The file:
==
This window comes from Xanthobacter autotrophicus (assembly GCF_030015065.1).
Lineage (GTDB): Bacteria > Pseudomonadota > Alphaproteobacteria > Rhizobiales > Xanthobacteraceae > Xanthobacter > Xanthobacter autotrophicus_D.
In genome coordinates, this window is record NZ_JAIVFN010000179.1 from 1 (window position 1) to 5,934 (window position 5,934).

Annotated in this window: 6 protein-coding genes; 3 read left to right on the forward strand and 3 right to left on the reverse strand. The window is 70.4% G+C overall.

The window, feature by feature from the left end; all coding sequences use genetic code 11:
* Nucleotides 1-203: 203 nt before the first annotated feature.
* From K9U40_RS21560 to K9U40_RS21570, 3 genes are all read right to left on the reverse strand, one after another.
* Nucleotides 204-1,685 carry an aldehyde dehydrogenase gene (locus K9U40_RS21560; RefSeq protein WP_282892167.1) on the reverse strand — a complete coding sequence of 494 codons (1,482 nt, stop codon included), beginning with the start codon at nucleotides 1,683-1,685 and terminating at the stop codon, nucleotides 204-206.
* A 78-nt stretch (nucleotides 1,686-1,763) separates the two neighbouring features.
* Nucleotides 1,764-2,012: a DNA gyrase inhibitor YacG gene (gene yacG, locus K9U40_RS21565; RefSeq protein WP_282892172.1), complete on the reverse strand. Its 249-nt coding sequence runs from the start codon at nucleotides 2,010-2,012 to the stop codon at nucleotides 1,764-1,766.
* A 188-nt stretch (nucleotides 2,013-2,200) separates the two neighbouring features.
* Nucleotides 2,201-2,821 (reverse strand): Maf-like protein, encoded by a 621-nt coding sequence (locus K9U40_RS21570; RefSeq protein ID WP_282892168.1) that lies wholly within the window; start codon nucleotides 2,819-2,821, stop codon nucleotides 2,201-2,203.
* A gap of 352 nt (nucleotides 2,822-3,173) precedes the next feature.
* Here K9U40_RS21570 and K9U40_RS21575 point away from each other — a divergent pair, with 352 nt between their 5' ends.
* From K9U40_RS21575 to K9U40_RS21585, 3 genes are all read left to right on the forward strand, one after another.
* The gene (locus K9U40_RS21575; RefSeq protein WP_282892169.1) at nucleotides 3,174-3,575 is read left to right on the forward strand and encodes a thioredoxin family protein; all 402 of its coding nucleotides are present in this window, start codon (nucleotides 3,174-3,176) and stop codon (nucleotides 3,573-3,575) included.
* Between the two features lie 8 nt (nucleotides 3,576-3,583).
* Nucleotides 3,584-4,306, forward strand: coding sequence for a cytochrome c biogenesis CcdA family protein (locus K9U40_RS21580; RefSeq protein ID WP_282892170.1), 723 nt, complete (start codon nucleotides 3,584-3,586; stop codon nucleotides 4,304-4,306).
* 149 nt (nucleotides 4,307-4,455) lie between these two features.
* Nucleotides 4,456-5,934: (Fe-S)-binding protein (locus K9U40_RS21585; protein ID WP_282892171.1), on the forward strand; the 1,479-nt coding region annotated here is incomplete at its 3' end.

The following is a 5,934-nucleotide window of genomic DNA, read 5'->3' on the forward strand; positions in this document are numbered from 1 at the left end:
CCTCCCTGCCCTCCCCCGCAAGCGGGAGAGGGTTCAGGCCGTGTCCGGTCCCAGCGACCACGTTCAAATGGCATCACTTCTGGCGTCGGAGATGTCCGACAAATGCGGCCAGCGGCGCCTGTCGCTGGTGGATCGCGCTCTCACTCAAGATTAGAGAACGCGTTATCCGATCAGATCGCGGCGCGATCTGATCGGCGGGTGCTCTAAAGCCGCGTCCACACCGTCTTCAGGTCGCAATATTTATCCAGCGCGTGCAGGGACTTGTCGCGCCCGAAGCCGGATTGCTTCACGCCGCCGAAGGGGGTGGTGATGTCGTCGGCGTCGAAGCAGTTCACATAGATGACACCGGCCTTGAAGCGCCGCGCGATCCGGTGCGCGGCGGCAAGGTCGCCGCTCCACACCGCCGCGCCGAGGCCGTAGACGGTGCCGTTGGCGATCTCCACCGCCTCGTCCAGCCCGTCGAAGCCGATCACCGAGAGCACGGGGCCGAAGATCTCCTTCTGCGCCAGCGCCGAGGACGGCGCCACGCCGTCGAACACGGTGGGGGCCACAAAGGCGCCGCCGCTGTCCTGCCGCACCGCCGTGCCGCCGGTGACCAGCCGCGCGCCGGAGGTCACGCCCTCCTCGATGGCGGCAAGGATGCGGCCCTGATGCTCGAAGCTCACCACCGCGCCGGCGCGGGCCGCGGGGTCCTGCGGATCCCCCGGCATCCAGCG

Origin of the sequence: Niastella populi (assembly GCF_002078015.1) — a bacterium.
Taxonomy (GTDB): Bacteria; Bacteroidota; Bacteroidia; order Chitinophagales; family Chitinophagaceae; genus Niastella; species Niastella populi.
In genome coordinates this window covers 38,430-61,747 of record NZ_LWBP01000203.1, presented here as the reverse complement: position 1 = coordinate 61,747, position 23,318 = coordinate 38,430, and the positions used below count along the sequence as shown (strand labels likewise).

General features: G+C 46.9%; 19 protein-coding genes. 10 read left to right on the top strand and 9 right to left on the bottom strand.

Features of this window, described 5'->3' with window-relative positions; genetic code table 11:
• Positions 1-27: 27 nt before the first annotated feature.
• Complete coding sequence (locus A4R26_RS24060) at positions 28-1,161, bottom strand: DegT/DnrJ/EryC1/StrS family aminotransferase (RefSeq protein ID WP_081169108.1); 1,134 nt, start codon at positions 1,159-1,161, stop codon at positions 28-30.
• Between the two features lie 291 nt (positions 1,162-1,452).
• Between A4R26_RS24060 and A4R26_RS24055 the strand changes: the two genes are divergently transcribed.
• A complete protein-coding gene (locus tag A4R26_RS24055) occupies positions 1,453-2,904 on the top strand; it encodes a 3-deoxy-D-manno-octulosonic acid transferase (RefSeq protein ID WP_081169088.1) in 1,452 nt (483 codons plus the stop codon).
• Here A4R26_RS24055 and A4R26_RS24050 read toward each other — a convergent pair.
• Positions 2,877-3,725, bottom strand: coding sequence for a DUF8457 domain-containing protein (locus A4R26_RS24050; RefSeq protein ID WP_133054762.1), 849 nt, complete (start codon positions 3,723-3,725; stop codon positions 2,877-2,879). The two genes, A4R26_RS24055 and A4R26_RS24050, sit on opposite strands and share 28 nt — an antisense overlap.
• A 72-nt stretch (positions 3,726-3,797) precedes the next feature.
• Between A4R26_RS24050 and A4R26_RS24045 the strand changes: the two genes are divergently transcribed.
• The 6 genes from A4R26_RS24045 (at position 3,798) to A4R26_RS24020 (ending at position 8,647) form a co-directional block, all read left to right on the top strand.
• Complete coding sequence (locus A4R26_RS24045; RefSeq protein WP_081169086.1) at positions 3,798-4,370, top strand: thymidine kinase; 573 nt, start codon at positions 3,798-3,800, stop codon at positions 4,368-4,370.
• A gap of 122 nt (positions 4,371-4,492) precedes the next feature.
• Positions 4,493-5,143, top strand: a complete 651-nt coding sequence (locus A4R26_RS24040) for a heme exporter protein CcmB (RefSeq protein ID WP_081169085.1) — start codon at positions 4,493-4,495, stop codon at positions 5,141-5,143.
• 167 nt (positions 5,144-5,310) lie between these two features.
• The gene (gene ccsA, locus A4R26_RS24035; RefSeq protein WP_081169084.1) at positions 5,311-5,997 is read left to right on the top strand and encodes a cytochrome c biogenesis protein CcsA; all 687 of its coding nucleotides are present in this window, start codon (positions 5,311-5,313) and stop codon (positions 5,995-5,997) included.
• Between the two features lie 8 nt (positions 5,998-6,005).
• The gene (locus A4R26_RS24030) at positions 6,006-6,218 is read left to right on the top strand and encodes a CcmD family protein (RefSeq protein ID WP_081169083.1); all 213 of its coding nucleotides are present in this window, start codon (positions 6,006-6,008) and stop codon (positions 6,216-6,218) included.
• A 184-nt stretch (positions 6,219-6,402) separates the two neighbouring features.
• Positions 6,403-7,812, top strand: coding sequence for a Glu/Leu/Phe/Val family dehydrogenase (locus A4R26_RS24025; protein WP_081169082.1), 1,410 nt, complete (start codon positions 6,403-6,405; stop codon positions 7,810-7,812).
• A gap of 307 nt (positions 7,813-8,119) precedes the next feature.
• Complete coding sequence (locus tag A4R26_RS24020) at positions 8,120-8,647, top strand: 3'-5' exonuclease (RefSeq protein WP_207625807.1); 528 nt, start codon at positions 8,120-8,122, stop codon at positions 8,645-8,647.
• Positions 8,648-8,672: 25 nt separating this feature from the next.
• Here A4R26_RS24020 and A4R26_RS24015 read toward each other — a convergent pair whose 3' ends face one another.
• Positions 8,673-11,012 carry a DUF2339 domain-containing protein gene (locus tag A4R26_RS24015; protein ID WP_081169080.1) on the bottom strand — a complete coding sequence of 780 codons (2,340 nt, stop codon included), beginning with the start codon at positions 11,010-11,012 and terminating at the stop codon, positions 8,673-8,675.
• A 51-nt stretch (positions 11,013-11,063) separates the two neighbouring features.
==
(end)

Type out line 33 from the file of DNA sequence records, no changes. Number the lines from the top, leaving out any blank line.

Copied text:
• Here A4R26_RS24055 and A4R26_RS24050 read toward each other — a convergent pair.